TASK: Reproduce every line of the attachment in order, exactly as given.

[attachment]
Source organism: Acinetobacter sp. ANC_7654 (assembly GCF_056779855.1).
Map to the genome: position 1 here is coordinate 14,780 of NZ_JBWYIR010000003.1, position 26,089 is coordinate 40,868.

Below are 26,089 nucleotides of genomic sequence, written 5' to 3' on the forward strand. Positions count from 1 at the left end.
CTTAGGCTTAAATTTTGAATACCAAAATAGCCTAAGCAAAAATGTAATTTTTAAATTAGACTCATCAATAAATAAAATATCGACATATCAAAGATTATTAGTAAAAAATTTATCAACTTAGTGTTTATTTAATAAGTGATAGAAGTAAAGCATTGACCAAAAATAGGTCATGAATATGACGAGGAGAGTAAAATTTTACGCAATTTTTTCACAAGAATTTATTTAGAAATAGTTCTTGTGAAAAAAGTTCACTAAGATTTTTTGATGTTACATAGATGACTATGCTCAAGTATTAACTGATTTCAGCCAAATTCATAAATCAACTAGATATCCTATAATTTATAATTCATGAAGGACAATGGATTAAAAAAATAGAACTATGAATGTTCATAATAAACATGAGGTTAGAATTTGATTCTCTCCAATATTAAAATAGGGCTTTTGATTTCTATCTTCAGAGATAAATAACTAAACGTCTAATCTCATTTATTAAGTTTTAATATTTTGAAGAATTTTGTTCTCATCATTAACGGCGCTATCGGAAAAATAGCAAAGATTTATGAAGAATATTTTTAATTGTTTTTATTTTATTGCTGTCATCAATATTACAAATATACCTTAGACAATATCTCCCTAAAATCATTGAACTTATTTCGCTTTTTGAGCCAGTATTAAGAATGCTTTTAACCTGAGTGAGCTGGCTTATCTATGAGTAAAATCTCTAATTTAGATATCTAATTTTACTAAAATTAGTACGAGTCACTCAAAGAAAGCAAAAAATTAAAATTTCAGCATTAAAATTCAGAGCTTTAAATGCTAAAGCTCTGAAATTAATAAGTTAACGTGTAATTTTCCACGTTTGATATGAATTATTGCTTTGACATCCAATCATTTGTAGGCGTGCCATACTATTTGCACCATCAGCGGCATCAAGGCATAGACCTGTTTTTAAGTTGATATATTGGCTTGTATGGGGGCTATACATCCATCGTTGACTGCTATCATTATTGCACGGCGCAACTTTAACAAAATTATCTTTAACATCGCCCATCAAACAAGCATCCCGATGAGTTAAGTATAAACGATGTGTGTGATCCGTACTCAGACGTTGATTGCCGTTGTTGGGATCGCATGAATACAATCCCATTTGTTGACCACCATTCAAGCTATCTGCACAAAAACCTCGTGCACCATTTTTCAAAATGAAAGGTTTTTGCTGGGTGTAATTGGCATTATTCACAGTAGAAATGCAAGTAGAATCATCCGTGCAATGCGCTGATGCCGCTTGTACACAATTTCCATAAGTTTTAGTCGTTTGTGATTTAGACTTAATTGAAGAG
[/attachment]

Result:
Source organism: Acinetobacter sp. ANC_7654 (assembly GCF_056779855.1).
Map to the genome: position 1 here is coordinate 14,780 of NZ_JBWYIR010000003.1, position 26,089 is coordinate 40,868.

Below are 26,089 nucleotides of genomic sequence, written 5' to 3' on the forward strand. Positions count from 1 at the left end.
CTTAGGCTTAAATTTTGAATACCAAAATAGCCTAAGCAAAAATGTAATTTTTAAATTAGACTCATCAATAAATAAAATATCGACATATCAAAGATTATTAGTAAAAAATTTATCAACTTAGTGTTTATTTAATAAGTGATAGAAGTAAAGCATTGACCAAAAATAGGTCATGAATATGACGAGGAGAGTAAAATTTTACGCAATTTTTTCACAAGAATTTATTTAGAAATAGTTCTTGTGAAAAAAGTTCACTAAGATTTTTTGATGTTACATAGATGACTATGCTCAAGTATTAACTGATTTCAGCCAAATTCATAAATCAACTAGATATCCTATAATTTATAATTCATGAAGGACAATGGATTAAAAAAATAGAACTATGAATGTTCATAATAAACATGAGGTTAGAATTTGATTCTCTCCAATATTAAAATAGGGCTTTTGATTTCTATCTTCAGAGATAAATAACTAAACGTCTAATCTCATTTATTAAGTTTTAATATTTTGAAGAATTTTGTTCTCATCATTAACGGCGCTATCGGAAAAATAGCAAAGATTTATGAAGAATATTTTTAATTGTTTTTATTTTATTGCTGTCATCAATATTACAAATATACCTTAGACAATATCTCCCTAAAATCATTGAACTTATTTCGCTTTTTGAGCCAGTATTAAGAATGCTTTTAACCTGAGTGAGCTGGCTTATCTATGAGTAAAATCTCTAATTTAGATATCTAATTTTACTAAAATTAGTACGAGTCACTCAAAGAAAGCAAAAAATTAAAATTTCAGCATTAAAATTCAGAGCTTTAAATGCTAAAGCTCTGAAATTAATAAGTTAACGTGTAATTTTCCACGTTTGATATGAATTATTGCTTTGACATCCAATCATTTGTAGGCGTGCCATACTATTTGCACCATCAGCGGCATCAAGGCATAGACCTGTTTTTAAGTTGATATATTGGCTTGTATGGGGGCTATACATCCATCGTTGACTGCTATCATTATTGCACGGCGCAACTTTAACAAAATTATCTTTAACATCGCCCATCAAACAAGCATCCCGATGAGTTAAGTATAAACGATGTGTGTGATCCGTACTCAGACGTTGATTGCCGTTGTTGGGATCGCATGAATACAATCCCATTTGTTGACCACCATTCAAGCTATCTGCACAAAAACCTCGTGCACCATTTTTCAAAATGAAAGGTTTTTGCTGGGTGTAATTGGCATTATTCACAGTAGAAATGCAAGTAGAATCATCCGTGCAATGCGCTGATGCCGCTTGTACACAATTTCCATAAGTTTTAGTCGTTTGTGATTTAGACTTAATTGAAGAG